Clearly, what the SEC intends under the Market Access Rule is for broker-dealers to REJECT orders that fail to pass the SEC's bureaucratic guidelines. The SEC does not want broker-dealers to accept and then cancel these orders. But the SEC does not bother to specify the actual implementation details and seems oblivious to the fact that some poor guy has to actually implement the required behaviors in software or hardware. And the SEC is equally oblivious of how market makers actually work and how this rule will either force market makers (especially in fixed-income markets) to either reduce liquidity provision or else to suffer mass, mandatory cancellations of passive liquidity as others aggress against this liquidity. But I digress, out of my abundant loathing of the bureaucrats at the SEC. Suffice it to say that the bureaucrats want orders rejected, not cancelled, when said orders fail to pass its ill-defined tests. So when that happens, ideally, protocol users will be reporting (or receiving, as the case may be) the numeric-equivalent value of "Rejected" in the ExecType <150> field.

OATS recording and reporting is a separate matter. I am not sure how or why customers ever took to the notion that rejected orders were OATS-exempt. I see no such exemption in the rules. According to my reading of the OATS rules, orders rejected for 15c3-5 reasons should be recorded and reported for OATS purposes. This is consistent with what your compliance department advises.

As to Ryan's suggestion of a "ReportToRegulator" field: this is unnecessary. I know of no cases in which regulatory reports are discretionary. Accordingly, the value of this field will would always be "Yes" or "True" and thus implicit. There is no point in burdening protocol users with this detail.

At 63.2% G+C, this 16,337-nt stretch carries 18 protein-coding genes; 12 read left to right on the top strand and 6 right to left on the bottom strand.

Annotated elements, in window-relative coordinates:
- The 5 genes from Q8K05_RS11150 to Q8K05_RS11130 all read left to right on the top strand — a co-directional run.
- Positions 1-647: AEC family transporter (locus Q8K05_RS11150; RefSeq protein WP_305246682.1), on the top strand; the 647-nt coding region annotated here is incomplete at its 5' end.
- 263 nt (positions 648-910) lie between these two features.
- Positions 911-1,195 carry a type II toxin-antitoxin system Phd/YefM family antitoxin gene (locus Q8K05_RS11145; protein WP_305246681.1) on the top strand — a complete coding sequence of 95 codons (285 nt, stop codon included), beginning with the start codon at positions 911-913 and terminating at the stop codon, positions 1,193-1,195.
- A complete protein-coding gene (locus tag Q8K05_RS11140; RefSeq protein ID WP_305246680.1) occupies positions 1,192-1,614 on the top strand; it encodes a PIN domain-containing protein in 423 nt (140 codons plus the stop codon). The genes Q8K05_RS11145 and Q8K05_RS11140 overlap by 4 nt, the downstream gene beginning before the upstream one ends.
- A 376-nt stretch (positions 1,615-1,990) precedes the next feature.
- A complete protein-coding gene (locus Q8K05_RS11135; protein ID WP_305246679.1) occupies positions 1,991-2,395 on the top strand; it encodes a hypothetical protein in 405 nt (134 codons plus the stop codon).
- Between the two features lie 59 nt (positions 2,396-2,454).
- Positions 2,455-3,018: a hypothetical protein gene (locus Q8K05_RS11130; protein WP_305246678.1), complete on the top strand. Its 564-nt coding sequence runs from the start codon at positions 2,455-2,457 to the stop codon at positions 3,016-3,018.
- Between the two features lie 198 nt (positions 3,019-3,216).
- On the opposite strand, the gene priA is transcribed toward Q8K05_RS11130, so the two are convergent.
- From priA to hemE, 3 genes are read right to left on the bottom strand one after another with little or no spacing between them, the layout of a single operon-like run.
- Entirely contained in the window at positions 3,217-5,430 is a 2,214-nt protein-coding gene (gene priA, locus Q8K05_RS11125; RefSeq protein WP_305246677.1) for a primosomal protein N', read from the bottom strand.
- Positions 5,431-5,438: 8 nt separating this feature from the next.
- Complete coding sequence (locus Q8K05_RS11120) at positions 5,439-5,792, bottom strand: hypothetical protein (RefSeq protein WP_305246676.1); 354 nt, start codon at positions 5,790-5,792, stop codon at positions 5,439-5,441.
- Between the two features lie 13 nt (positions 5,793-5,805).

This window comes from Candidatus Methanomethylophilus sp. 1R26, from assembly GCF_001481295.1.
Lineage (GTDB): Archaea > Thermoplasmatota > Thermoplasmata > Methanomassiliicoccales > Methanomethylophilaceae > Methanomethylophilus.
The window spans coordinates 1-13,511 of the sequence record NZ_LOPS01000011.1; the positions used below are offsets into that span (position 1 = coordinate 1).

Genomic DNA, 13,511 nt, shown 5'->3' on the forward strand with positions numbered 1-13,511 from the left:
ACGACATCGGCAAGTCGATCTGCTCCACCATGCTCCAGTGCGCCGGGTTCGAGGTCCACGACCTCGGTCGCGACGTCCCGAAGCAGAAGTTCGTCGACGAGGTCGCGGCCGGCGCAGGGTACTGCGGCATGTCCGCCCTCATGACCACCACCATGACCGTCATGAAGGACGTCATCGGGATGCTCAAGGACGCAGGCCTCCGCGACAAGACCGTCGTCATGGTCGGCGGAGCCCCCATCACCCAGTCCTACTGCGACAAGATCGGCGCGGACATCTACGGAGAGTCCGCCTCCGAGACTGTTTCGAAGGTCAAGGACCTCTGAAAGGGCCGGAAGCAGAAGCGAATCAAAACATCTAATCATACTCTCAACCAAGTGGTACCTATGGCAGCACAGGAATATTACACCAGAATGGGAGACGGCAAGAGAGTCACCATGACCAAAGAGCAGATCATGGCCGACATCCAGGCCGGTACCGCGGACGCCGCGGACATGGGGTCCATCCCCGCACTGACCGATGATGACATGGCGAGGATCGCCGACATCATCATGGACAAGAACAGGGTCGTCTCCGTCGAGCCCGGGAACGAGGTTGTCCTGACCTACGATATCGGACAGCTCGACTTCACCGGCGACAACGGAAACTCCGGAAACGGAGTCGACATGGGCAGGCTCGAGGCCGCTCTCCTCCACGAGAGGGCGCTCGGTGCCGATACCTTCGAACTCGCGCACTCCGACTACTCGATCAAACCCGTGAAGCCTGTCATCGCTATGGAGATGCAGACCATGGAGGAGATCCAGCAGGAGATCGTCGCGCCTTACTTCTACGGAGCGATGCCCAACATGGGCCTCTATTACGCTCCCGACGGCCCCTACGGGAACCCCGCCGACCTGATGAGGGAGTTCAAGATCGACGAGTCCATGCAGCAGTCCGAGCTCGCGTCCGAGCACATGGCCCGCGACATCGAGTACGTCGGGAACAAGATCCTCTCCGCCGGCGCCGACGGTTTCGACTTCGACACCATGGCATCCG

That said, I do think it would be valuable to extend the list of values for ExecType, so that when orders are rejected on 15c3-5 grounds, this fact can be made explicit and unambiguous to users.

Hope this helps.

Best,
John

> Several of the recent regulatory issues refer to rejecting or canceling orders. One example of this is the about-to-become-live Market Access Rule. I am uncertain as to whether the regulations, which sometimes seem to treat the words "rejected" and "canceled" synonymously, directly infer a FIX ExecReport(ExecType=Rejected) and ExecReport(ExecType=Canceled) respectively.
>
> With the upcoming Market Access Rule, if a user exceeds his/her credit limit, the broker/dealer can "refuse to process" the order (I won't say rejected or canceled here). According to our compliance department, this order is OATS reportable.
>
> From what I understand, many of our customers know that a FIX ExecReport(ExecType=Rejected) means "doesn't require OATS reporting", whereas a FIX ExecReport(ExecType=Canceled) means "does require OATS reporting.
>
> So are we now entering a new age where a FIX ExecReport(ExecType=rejected) may conditionally require OATS reporting?
> Or should these specific types of "rejections" be conveyed as an ExecReport(ExecType=Canceled)?
>
> As a sideline to this, is there a field somewhere in the ExecReport that indicates if the order is OATS reportable or not?
>
> Thanks
>
> JohnP